• NeelyCam
            • 8 years ago

            BS.

            If Apple thought this would be design copyright violation, they would sue Asus/Pegatron. They don’t sue, because they know they don’t have a case.

            Instead, they start using their dominant market position (>90% of high-priced ‘ultrathin’ market) to try to force out an emerging competitor because having Ultrabooks out there could impact Apple profits and margins.

            This is nothing but an anti-competitive move by Apple, and Asus should sue.

            • Palek
            • 8 years ago

            I’m no expert on design related litigation (or any kind of litigation) but I imagine it would be pretty hard to prove something like this conclusively and irrefutably.

            I understand everyone’s viewpoint that Apple’s move appears rather underhanded, but there are plenty of other contract manufacturers in Taiwan and elsewhere, so Asus has not been forced out of the market. There are lots of other OEMs eager to accept their business, I’m sure.

            • clone
            • 8 years ago

            AMD sued Intel successfully for similar reasons and rightfully so.

            Intel goes to Asus, “produce an AMD motherboard and we won’t provide you with chipsets.”
            Intel also made offers to OEM’s whereby an OEM planning on selling 90% Intel product and 10% AMD, Intel would offer for free an additional 10% of product so the OEM wouldn’t buy any AMD product.

            Apple is leveraging it’s market position to stifle competition the same way Intel is, you claiming that someone else can do the work for Asus is hypocritical to the extreme.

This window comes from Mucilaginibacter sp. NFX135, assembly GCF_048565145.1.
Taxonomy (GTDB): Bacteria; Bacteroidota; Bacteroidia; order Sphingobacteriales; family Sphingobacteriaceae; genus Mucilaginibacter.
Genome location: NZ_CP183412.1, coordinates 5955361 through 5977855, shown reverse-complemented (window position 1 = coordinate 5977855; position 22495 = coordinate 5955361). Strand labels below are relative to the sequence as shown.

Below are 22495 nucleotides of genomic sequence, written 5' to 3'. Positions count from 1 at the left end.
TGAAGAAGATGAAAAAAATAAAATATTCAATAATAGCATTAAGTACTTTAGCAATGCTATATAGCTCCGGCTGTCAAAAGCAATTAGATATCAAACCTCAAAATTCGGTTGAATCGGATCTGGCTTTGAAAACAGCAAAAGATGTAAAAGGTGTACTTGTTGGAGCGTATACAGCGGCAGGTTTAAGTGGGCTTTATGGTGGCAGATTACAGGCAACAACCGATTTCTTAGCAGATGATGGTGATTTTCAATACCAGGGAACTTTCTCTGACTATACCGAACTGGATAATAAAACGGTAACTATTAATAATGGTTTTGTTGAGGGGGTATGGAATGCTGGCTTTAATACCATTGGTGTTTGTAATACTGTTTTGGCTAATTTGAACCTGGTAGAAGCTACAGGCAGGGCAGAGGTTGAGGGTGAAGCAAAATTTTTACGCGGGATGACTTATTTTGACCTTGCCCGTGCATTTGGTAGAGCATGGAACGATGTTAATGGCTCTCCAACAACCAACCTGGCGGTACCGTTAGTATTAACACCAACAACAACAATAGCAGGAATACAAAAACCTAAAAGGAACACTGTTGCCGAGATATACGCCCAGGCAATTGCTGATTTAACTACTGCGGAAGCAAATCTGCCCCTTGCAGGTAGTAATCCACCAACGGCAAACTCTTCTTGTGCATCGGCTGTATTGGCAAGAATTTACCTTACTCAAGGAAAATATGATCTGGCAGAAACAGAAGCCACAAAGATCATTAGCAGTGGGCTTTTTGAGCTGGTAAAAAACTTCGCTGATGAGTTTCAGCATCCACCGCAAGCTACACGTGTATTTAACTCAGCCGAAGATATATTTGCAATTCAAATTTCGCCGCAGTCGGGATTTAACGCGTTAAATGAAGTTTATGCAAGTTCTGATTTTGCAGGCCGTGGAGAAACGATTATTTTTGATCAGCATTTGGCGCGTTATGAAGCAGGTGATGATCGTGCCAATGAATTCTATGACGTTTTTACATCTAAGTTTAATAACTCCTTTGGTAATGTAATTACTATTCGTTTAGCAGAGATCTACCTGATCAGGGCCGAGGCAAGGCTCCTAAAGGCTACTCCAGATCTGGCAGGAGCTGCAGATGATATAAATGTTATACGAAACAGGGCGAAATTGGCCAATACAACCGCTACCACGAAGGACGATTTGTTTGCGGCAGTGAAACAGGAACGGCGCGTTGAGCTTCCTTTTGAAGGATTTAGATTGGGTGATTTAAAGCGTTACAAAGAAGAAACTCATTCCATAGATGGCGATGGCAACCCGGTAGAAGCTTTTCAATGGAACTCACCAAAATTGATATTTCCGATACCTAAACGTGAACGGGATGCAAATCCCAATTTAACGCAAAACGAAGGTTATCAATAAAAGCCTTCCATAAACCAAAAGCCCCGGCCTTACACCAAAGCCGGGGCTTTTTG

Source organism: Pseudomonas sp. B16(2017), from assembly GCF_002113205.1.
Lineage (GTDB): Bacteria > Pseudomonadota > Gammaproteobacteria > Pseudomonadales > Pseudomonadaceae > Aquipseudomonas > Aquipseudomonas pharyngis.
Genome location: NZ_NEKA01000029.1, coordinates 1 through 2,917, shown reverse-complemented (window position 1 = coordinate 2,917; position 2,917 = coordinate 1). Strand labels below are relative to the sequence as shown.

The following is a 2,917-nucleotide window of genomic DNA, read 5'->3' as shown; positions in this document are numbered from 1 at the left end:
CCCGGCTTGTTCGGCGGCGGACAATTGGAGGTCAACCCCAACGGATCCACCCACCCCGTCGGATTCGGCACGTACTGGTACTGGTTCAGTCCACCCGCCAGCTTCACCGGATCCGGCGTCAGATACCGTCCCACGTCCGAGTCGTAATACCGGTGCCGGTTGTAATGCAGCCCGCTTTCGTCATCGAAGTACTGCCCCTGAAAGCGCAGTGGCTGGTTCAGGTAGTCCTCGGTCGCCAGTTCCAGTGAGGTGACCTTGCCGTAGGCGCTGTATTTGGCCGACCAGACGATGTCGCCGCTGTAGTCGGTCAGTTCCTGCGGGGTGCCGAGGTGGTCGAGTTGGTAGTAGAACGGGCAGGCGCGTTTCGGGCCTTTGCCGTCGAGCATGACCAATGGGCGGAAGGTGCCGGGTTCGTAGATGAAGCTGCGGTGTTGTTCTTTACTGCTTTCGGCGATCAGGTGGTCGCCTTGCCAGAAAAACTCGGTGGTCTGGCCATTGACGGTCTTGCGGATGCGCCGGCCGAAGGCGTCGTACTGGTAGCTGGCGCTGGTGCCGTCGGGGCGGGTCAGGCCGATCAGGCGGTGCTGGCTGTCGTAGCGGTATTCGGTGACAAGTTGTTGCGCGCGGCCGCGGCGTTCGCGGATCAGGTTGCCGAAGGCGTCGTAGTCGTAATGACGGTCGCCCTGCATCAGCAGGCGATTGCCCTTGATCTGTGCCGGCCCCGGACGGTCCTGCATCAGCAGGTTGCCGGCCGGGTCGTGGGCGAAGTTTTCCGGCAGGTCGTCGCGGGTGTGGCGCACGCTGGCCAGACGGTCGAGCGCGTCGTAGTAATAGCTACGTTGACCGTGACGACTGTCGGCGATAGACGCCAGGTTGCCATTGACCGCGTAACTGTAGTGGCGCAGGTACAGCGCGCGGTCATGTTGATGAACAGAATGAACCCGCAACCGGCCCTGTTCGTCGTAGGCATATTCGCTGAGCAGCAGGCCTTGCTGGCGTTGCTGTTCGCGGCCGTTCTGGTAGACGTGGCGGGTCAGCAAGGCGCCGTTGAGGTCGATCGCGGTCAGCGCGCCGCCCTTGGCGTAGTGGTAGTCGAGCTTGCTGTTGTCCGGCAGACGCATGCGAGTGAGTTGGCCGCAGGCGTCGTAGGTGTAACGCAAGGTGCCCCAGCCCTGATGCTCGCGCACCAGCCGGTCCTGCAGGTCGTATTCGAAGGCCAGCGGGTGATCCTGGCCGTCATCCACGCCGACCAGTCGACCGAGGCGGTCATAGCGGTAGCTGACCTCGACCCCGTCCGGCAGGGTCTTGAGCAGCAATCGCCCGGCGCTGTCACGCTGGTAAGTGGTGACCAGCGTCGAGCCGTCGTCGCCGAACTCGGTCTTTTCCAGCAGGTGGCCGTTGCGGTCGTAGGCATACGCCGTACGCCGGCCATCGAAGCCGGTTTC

Apple buys parts they don’t build them, they tried and it almost killed the company.

            • dmjifn
            • 8 years ago

            Which I think is a legit concern if Pegatron is making the Macbook Air, even though Asus could merely buy 100 an reverse engineer anyway. Apple’s physical designs are a competitive advantage, and if they’re unique I could see them wanting to protect even the manufacturing lines if Pegatron could say “Hey, Asus – we can do your Zenbook cheaper /because/ we’re tooled up for the Macbook already.”

            But, AFAIK, Foxconn makes macbooks and Pegatron only iPhones and iPads? And even then doesn’t “make” merely mean “assemble, test, package” in this case?

            • mutarasector
            • 8 years ago

            “If you were an auto manufacturer, would you continue giving business to Firestone for tires on your cars when they make tires for other manufacturer’s cars? ”

            Bad example. Auto manufacturers often do exactly that… give their business to supply chain parts vendors who also do business with their competitors. Happens every day…

            • NeelyCam
            • 8 years ago

            Would someone (Intel) continue giving business to a OEM (Dell) who also uses parts from your direct competitor (AMD)?

            Would it be OK for that someone (Intel) to say to an OEM (Dell) that they won’t get business if they don’t stop doing business with the direct competitor (AMD)?

            -E- Double Standard Overflow, return code -666

            • Palek